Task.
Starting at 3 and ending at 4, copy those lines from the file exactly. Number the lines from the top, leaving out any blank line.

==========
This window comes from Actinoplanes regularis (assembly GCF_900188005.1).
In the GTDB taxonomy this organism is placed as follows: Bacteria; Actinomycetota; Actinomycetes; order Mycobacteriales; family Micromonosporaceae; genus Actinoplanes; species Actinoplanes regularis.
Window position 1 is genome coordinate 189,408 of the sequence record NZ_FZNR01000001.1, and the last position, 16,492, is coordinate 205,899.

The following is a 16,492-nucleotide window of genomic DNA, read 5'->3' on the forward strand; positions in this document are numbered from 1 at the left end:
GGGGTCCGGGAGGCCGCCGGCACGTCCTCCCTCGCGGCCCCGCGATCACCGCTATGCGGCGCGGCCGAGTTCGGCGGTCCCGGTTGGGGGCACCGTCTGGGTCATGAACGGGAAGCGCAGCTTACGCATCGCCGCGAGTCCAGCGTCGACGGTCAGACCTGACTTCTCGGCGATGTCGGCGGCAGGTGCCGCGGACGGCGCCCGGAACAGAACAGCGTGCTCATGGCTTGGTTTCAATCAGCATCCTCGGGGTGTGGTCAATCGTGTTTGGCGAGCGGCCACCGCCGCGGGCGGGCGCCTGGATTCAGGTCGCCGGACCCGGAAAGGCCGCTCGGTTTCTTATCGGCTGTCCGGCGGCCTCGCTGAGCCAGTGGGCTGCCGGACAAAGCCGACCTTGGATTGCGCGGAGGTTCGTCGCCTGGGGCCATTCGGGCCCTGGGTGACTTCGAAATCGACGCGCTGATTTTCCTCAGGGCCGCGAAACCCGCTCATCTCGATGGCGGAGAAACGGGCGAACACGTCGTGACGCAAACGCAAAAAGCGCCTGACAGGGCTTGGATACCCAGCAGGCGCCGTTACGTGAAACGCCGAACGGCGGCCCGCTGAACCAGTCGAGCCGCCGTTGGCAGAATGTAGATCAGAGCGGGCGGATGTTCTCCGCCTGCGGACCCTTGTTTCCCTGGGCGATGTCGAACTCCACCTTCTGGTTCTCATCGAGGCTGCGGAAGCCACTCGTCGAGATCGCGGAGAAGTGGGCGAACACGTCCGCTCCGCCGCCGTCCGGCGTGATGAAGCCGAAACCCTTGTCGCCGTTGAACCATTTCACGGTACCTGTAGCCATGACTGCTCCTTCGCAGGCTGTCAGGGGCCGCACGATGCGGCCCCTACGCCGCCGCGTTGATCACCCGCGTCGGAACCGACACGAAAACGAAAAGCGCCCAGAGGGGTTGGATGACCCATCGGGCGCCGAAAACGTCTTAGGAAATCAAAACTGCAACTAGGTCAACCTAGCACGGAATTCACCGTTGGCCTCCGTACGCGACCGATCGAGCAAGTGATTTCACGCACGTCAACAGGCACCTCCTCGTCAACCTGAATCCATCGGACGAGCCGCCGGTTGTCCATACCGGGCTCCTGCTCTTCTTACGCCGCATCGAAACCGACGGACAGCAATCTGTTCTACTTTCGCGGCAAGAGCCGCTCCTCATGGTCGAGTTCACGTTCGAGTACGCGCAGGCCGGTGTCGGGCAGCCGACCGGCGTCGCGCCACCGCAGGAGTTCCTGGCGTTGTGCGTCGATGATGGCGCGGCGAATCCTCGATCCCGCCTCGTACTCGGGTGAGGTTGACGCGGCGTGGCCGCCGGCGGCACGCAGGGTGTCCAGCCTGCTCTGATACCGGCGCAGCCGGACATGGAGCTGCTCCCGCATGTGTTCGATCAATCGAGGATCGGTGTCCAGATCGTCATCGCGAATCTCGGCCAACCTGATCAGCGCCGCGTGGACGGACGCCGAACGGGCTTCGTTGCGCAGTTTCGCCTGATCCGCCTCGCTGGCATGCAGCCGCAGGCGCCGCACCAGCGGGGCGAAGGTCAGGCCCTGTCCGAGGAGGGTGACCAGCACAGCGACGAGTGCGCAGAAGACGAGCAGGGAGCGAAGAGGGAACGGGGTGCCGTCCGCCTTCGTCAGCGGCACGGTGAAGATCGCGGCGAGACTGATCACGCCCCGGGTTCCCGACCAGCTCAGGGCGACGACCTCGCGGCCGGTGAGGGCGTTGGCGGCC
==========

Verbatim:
Window position 1 is genome coordinate 189,408 of the sequence record NZ_FZNR01000001.1, and the last position, 16,492, is coordinate 205,899.

The following is a 16,492-nucleotide window of genomic DNA, read 5'->3' on the forward strand; positions in this document are numbered from 1 at the left end: